Now, if the placing of arsenokoites in the TLG texts in between the sexual sins and social sins is not an accident, we would know that arsenokoites somehow related to sexual injustice. This is interpretation is compatible with all the lists quoted. For example, the placement of arsenokoites just before slave trader is particularly appropriate, since homosexual slaves were normative in classical societies. The interpretation of arsenokoitai in terms of  homosexual subjugation and/or exploitation, rather than referring to all homosexual behaviour, seems appropriate from these contexts.

This translation for arsenokoites fits well within two other TLG texts, both of which are early uses of the word. The first is from the Apology of Aristides, chapters 9 and 13. It relates the myth of Zeus, and his relationship with the mortal boy Ganymede. In the story, we are told that the myth is evidence that Greek gods act with moixeia (adultery) and arsenokoites. Similarly, in Hippolytus' Refutatio chapter 5, we are told the story of the evil angel Naas, and how he committed adultery with Adam in the Garden, which is how arsenokoites came into the world. Hippolytus then compares this story with that of  Zeus and Ganymede [Petersen, 284]. In both of these stories an aggressor forcibly takes advantage of a weaker individual.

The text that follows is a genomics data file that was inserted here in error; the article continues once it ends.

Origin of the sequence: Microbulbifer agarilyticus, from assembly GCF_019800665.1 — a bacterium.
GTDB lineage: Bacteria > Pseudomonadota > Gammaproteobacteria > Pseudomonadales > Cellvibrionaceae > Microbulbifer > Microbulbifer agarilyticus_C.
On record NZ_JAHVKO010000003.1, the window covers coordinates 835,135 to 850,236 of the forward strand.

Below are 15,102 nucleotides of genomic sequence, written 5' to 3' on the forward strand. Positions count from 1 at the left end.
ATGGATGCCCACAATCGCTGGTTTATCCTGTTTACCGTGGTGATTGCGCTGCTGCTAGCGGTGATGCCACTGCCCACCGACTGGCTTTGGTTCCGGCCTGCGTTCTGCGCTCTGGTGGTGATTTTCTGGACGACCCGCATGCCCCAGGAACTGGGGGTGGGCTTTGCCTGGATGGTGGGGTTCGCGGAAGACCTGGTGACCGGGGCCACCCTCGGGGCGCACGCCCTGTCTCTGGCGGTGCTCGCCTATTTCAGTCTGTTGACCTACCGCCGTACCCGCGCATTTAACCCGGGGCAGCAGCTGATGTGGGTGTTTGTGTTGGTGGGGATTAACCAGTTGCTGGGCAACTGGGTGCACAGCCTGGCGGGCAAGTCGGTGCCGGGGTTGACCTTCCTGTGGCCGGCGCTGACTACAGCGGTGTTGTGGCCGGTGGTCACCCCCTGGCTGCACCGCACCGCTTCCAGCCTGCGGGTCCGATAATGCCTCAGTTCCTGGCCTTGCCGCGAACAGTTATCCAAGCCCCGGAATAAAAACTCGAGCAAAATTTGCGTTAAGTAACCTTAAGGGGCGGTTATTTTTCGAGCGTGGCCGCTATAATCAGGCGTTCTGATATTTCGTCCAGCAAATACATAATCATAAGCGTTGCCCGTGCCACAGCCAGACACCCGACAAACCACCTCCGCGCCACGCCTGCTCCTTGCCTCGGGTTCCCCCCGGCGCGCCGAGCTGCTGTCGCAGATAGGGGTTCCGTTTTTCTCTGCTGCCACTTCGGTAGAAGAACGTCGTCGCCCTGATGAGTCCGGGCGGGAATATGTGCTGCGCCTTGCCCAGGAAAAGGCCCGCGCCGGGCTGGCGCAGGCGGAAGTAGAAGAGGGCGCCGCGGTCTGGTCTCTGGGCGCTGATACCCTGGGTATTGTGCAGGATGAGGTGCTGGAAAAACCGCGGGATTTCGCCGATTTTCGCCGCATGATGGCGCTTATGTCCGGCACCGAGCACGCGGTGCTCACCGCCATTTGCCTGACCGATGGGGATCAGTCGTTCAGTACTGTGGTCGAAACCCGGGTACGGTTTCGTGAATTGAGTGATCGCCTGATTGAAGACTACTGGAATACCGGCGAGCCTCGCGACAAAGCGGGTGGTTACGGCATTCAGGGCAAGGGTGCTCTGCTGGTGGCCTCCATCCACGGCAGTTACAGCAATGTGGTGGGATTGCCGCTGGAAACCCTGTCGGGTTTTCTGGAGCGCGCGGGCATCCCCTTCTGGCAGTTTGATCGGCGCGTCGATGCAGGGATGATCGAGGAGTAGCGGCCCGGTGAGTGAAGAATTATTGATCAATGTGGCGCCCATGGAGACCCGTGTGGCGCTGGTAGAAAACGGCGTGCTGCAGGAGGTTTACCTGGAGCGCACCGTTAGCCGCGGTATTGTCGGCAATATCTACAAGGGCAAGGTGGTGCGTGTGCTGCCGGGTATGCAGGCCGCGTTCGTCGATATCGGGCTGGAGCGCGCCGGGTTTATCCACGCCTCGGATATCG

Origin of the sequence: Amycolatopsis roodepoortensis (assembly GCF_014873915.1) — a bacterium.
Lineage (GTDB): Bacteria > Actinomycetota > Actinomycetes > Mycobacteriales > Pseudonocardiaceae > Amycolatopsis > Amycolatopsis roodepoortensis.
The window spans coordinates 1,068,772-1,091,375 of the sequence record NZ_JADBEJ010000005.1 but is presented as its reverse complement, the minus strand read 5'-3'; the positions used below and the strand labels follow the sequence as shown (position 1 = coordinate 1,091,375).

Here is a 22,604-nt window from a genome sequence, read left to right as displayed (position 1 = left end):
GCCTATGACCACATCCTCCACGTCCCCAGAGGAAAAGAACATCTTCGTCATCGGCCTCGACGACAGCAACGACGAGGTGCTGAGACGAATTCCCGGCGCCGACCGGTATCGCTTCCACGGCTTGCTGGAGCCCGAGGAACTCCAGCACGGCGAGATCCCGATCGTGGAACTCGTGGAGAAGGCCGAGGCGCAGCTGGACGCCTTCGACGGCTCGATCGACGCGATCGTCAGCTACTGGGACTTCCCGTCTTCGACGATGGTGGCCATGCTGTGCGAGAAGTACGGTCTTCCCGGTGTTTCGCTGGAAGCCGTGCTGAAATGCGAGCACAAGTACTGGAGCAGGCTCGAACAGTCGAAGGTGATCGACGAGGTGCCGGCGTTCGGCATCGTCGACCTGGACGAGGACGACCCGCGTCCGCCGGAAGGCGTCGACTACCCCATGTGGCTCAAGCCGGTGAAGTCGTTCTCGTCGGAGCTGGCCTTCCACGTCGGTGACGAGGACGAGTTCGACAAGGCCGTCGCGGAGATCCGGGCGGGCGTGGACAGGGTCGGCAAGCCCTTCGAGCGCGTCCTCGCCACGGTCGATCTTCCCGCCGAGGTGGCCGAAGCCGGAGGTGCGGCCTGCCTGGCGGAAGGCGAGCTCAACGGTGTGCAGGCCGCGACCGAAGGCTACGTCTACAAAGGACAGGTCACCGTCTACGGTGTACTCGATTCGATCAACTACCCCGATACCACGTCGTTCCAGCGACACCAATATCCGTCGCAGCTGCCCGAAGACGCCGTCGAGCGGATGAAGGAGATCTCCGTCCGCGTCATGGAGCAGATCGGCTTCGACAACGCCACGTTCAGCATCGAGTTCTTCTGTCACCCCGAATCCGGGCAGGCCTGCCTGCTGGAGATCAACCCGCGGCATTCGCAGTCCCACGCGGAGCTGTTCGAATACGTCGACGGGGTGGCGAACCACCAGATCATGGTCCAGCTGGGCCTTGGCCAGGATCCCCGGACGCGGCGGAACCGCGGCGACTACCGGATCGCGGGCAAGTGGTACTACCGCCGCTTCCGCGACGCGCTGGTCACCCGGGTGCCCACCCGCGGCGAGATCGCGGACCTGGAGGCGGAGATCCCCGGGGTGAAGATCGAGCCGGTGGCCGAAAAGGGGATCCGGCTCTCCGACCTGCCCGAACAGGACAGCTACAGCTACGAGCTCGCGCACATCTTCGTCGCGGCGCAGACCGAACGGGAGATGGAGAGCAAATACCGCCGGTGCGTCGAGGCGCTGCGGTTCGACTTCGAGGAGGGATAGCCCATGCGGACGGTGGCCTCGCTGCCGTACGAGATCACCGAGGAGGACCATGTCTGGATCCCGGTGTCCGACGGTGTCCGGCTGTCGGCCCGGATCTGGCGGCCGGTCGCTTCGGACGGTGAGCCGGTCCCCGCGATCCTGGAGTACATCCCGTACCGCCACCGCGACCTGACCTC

"Zeus in B186 and R348* commands Ganymede in a manner that will not accept refusal .... and in R405, R829*, R833* he simply grasps Ganymede, who struggles violently." [Dover, 93]
Dover later mentions two texts, one by Ibykos fr. 289, and the other, The Hymn of Aphrodite 202-206, which interprets the story of Zeus and Ganymede as rape by drawing the parallel between it and that of Dawn and Tithonos [Dover, 197].

The human rights violations that are clear in the above uses of arsenokoites gives us a fairly clear indication of the meaning of the word, a meaning which matches the meaning we surmised from our lists of sins. It seems clear that arsenokoites does not refer to mutually respecting gay relationships, but to a powerful aggressor subjugating a weaker individual, whether in the context of rape, or slave trading.

Concise Bibliography of Sources Quoted:

Greenberg, David. The Construction of Homosexuality. University of Chicago Press: London, 1988.
Dover, Kenneth. Greek Homosexuality. Harvard University Press: 1989.
Martin, Dale. Arsenokoites and malakos: Meanings and Consequences. Biblical Ethics and Homosexuality, Robert Brawley. Westminster Press: Louisville, 1996.
Petersen, William. On the study of homosexuality in Patristic sources. Studia Patristica 20 (1989): 283-88.